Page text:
Sonata Pian’e Forte means an instrumental piece using soft and loud dynamics. A “Sonata” (at this time) meant a piece for instruments (as opposed to voices). It was probably written to be played as part of a service at St Mark’s, Venice. This is the earliest known piece to specify both the instruments to be played AND the dynamics in the written music.
Gabrieli was born in Venice sometime between 1554 and 1557 and studied with the renowned Dutch composer Orlando di Lassus. He also studied with his uncle, Andrea Gabrieli, and eventually succeeded him as the organist and composer at St Mark’s Basilica in Venice. Already renowned as a musical centre, Venice became a magnet for composers wishing to study with Gabrieli after ‘Symphoniae Sacrae’ was published.
Like many of his works, Sonata Pian’e Forte was written to take advantage of the unique layout of St Mark’s, which had galleries on three sides where the musicians could be placed to create novel spatial effects – utterly new and exciting for sixteenth century listeners. Sonata Pian’e Forte has two different antiphonal ‘choirs’ and in this arrangement the band is split into two groups to reflect Gabrieli’s innovative idea. Ideally the two groups should be clearly separated so the the antiphonal effect comes across clearly, although this will of course depend on the performance space. On no account should the band remain in its normal seated formation!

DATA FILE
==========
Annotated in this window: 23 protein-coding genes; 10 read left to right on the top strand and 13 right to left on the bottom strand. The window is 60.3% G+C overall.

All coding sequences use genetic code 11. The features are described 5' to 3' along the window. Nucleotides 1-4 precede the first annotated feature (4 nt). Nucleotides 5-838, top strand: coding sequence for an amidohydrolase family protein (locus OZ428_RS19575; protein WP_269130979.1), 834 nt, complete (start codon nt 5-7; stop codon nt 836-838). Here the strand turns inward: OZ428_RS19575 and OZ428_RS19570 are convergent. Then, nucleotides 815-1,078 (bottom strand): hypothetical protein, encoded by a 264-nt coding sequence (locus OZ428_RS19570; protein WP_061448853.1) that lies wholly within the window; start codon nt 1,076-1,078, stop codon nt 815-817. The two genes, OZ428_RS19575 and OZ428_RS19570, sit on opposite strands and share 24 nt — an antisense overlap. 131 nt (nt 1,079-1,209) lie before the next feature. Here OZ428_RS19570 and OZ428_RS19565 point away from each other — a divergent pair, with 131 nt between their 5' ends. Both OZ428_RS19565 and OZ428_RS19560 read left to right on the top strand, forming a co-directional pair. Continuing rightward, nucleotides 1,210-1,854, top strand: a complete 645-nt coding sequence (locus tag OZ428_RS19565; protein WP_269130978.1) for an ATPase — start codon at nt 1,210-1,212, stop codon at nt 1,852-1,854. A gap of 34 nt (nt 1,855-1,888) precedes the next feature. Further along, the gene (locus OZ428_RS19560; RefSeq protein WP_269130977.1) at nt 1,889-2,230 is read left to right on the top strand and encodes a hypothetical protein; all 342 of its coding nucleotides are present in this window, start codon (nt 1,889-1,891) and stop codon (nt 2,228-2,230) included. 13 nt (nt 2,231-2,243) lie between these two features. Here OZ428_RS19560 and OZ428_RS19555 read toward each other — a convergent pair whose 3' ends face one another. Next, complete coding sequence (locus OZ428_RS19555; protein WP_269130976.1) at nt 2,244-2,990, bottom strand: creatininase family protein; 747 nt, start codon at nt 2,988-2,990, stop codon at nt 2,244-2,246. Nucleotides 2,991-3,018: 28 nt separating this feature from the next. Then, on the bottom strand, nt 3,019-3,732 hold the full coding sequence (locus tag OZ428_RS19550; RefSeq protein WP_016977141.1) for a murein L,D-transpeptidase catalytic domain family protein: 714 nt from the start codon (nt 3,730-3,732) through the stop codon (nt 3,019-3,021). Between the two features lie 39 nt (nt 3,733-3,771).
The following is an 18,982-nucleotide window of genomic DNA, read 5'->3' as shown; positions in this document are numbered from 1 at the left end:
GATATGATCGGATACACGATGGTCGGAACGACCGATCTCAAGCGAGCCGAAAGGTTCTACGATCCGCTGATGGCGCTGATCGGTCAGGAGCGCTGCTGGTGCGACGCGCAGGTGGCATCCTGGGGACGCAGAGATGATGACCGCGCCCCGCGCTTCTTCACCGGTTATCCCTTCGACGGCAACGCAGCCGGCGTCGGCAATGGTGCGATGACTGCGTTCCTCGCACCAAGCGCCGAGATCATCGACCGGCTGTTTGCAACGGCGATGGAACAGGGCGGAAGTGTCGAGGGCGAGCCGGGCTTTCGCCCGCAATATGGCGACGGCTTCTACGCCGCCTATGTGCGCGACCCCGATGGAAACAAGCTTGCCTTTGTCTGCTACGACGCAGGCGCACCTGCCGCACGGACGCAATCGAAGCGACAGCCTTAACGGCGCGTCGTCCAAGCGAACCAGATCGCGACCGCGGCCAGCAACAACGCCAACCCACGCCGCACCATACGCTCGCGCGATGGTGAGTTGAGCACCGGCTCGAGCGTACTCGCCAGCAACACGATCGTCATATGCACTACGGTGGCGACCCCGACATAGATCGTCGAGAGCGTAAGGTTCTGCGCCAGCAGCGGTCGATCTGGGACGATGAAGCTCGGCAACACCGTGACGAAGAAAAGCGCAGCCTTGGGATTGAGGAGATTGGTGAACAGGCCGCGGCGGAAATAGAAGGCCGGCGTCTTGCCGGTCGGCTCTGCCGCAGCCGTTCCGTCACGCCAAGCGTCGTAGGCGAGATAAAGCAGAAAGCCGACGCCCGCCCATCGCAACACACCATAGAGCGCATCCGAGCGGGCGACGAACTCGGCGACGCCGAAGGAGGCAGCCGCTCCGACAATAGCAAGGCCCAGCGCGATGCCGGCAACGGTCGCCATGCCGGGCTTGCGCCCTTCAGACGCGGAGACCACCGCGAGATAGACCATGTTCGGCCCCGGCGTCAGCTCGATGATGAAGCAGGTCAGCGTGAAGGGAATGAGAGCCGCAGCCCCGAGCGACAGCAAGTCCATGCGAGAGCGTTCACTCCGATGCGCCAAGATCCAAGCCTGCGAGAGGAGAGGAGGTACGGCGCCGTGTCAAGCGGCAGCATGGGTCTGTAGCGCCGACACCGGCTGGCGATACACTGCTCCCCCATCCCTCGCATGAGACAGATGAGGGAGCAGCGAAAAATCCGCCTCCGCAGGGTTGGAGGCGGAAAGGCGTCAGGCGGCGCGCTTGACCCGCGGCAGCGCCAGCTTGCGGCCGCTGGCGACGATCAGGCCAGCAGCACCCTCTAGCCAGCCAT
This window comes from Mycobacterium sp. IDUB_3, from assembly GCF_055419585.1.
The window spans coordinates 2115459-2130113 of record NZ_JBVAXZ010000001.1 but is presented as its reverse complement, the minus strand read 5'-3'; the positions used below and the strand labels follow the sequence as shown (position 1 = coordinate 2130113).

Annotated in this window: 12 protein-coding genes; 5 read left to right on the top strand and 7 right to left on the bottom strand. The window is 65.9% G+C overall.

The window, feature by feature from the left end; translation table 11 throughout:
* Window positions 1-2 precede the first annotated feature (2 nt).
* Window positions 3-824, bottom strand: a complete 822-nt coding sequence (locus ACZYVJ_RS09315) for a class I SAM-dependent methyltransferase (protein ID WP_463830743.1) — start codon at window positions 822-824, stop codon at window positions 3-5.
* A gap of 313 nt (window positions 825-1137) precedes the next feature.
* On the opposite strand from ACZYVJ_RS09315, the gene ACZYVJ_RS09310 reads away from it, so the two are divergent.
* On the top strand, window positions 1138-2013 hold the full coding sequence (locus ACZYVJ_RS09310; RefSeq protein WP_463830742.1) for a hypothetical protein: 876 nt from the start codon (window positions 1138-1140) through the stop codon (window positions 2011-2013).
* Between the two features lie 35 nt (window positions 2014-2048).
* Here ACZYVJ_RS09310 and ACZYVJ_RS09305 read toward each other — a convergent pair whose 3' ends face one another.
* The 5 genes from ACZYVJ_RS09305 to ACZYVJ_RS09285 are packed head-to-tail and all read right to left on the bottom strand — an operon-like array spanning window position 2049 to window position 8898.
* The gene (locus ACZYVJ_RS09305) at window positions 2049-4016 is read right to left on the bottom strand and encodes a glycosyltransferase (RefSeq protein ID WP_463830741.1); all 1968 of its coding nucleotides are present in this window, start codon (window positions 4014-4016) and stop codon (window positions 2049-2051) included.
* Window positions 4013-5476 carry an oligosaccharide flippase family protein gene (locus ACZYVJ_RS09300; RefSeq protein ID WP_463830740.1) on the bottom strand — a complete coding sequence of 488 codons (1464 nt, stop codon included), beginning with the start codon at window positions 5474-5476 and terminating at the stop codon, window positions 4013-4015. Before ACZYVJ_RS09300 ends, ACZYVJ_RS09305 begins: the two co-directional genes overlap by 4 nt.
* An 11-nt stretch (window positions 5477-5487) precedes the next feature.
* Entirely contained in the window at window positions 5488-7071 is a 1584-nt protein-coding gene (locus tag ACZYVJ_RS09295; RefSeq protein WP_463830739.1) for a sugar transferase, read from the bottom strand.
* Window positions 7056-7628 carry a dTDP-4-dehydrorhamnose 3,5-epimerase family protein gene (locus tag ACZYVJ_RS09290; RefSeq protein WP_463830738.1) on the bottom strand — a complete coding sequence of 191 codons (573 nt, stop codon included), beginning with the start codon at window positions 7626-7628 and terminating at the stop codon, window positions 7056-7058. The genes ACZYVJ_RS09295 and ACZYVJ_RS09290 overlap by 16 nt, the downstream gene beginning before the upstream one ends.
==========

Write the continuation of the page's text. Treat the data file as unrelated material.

As Gabrieli didn’t have any percussionists (and percussion was widely thought inappropriate for music performed in church anyway) there are no percussion parts in this music. This arrangement is available for full brass band or 8-piece brass ensemble and was first performed by the Blackley Band conducted by Andrew Baker in 2004.
Listen to a computer realisation and follow the score in the video below:
Duration approximately 4’20”.